The anti-fracking group feels that fracking should be banned altogether, or at least seriously curtailed. The main reason for criticism is that it is contaminating the groundwater and getting into peoples water supply; (CNN 2012). Earlier this month the U. S. Environmental Protection Agency found that EnCana, the continent’s second largest shale gas producer, had contaminated groundwater in Pavilion, Wyoming. EnCana failed to protect both surface and groundwater by not sealing its wells correctly to prevent the seeping of methane from producing gas zones (Nikiforuk,2011).

A new high profile Environmental Protection Agency study has shaken up the powerful shale industry because it identified high levels of methane and toxic hydrocarbons in domestic waters and deep groundwater after extensive fracking of vertical wells less than 1,000 feet deep (Nikiforuk,2011). According to the Sierra Club the industry is unregulated and it has been irresponsible for them not to disclose any chemicals that are being used in fracking (60 Minutes,2011).

The reason for not disclosing the chemicals were established by the so called “Halliburton Loophole” which was created in 2005 and it completely exempted the natural gas industry and fracking technology from any regulation of the freshwater act (60 Minutes 2011). You can see how both sides of the controversy have a fair argument. With the what the economy is going and with natural resources being a major part of North America’s development and the constant struggle to find jobs, it is understandable that governments are attempting to make racking more prominent.. On the other hand, fracking does have a negative impact on our environment and could cause health issues down the road. The problem is even bigger for people who live in communities near these fracking sites, as they see not only their air being polluted, but also their everyday tap water. This disagreement between the people may not be resolved for quite some time as long as the debate continues. I think that fracking is beneficial to society ultimately because the benefits out way the risks.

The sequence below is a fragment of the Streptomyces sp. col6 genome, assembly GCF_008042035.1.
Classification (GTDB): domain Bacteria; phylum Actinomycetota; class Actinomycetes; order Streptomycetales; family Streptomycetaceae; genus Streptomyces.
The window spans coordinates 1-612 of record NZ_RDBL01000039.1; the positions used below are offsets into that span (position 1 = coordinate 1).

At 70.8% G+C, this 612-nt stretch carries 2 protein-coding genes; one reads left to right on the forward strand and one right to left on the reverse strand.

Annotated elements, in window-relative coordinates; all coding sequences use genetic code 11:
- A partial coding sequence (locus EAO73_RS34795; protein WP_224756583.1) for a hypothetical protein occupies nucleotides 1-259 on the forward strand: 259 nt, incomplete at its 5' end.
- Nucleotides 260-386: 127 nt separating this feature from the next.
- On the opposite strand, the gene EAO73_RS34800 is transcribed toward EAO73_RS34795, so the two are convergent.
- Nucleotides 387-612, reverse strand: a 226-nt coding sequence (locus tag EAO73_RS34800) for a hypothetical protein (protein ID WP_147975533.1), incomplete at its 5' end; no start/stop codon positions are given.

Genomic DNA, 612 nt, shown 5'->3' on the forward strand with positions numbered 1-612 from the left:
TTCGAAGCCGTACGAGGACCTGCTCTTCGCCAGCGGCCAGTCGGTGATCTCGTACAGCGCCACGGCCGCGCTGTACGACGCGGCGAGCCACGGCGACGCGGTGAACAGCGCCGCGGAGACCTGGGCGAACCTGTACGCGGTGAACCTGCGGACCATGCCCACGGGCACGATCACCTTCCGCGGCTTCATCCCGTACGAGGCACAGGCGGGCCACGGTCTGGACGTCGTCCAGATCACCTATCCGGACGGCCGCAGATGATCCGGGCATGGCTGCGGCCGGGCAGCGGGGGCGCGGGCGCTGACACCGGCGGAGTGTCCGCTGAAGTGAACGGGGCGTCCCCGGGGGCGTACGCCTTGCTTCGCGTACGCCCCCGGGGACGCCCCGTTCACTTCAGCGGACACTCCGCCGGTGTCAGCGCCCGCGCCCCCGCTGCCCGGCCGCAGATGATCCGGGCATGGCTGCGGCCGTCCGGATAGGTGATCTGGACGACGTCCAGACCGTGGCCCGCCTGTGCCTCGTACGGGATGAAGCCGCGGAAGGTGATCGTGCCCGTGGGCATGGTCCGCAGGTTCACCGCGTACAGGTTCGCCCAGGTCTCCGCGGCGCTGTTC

The risk from fracking can be managed. Wells do not leak unless they are not properly put in place and like I said earlier the land is returned to its normal stage with no sight of the well to be seen . And while there is concerns about drinking water it remains a very limited case in very small areas. It also could end up being an important part economic growth moving forward; the economy is still in a relatively vulnerable stage, millions of people are unemployed and the fracking industry could provide a strong net benefit of jobs.

We would also reduce the risk of importing foreign oil and natural gas which could cause trade wars between nations. It’s a highly regulated industry, the government continues to monitor the situation more than many other industries; they would eventually say something if the situation got out of control. With effective regulatory oversight, continued research and strict adherence the possibilities run deep.